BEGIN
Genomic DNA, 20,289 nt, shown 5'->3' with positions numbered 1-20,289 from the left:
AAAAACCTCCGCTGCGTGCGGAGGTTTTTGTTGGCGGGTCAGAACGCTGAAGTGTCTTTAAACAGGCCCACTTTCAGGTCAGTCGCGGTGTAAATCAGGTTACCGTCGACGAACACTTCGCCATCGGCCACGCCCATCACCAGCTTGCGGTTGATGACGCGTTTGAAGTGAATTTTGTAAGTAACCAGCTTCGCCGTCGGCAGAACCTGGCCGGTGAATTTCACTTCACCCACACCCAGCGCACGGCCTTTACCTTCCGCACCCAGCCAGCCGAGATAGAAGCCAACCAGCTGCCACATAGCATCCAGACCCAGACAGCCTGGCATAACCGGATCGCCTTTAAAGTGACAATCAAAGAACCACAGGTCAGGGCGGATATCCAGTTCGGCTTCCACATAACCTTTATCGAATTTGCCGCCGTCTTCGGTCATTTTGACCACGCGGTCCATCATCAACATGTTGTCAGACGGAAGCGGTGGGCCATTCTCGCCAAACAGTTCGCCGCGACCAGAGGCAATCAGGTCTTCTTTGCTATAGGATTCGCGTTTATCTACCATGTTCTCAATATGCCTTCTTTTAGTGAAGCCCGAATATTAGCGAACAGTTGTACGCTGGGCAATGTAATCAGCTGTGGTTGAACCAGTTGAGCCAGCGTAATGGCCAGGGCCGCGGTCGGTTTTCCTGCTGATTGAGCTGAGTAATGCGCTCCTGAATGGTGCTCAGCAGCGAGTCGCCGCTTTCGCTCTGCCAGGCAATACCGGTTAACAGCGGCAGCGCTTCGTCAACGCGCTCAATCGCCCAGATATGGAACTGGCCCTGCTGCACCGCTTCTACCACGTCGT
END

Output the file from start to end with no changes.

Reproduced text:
Genomic DNA, 20,289 nt, shown 5'->3' with positions numbered 1-20,289 from the left:
AAAAACCTCCGCTGCGTGCGGAGGTTTTTGTTGGCGGGTCAGAACGCTGAAGTGTCTTTAAACAGGCCCACTTTCAGGTCAGTCGCGGTGTAAATCAGGTTACCGTCGACGAACACTTCGCCATCGGCCACGCCCATCACCAGCTTGCGGTTGATGACGCGTTTGAAGTGAATTTTGTAAGTAACCAGCTTCGCCGTCGGCAGAACCTGGCCGGTGAATTTCACTTCACCCACACCCAGCGCACGGCCTTTACCTTCCGCACCCAGCCAGCCGAGATAGAAGCCAACCAGCTGCCACATAGCATCCAGACCCAGACAGCCTGGCATAACCGGATCGCCTTTAAAGTGACAATCAAAGAACCACAGGTCAGGGCGGATATCCAGTTCGGCTTCCACATAACCTTTATCGAATTTGCCGCCGTCTTCGGTCATTTTGACCACGCGGTCCATCATCAACATGTTGTCAGACGGAAGCGGTGGGCCATTCTCGCCAAACAGTTCGCCGCGACCAGAGGCAATCAGGTCTTCTTTGCTATAGGATTCGCGTTTATCTACCATGTTCTCAATATGCCTTCTTTTAGTGAAGCCCGAATATTAGCGAACAGTTGTACGCTGGGCAATGTAATCAGCTGTGGTTGAACCAGTTGAGCCAGCGTAATGGCCAGGGCCGCGGTCGGTTTTCCTGCTGATTGAGCTGAGTAATGCGCTCCTGAATGGTGCTCAGCAGCGAGTCGCCGCTTTCGCTCTGCCAGGCAATACCGGTTAACAGCGGCAGCGCTTCGTCAACGCGCTCAATCGCCCAGATATGGAACTGGCCCTGCTGCACCGCTTCTACCACGTCGT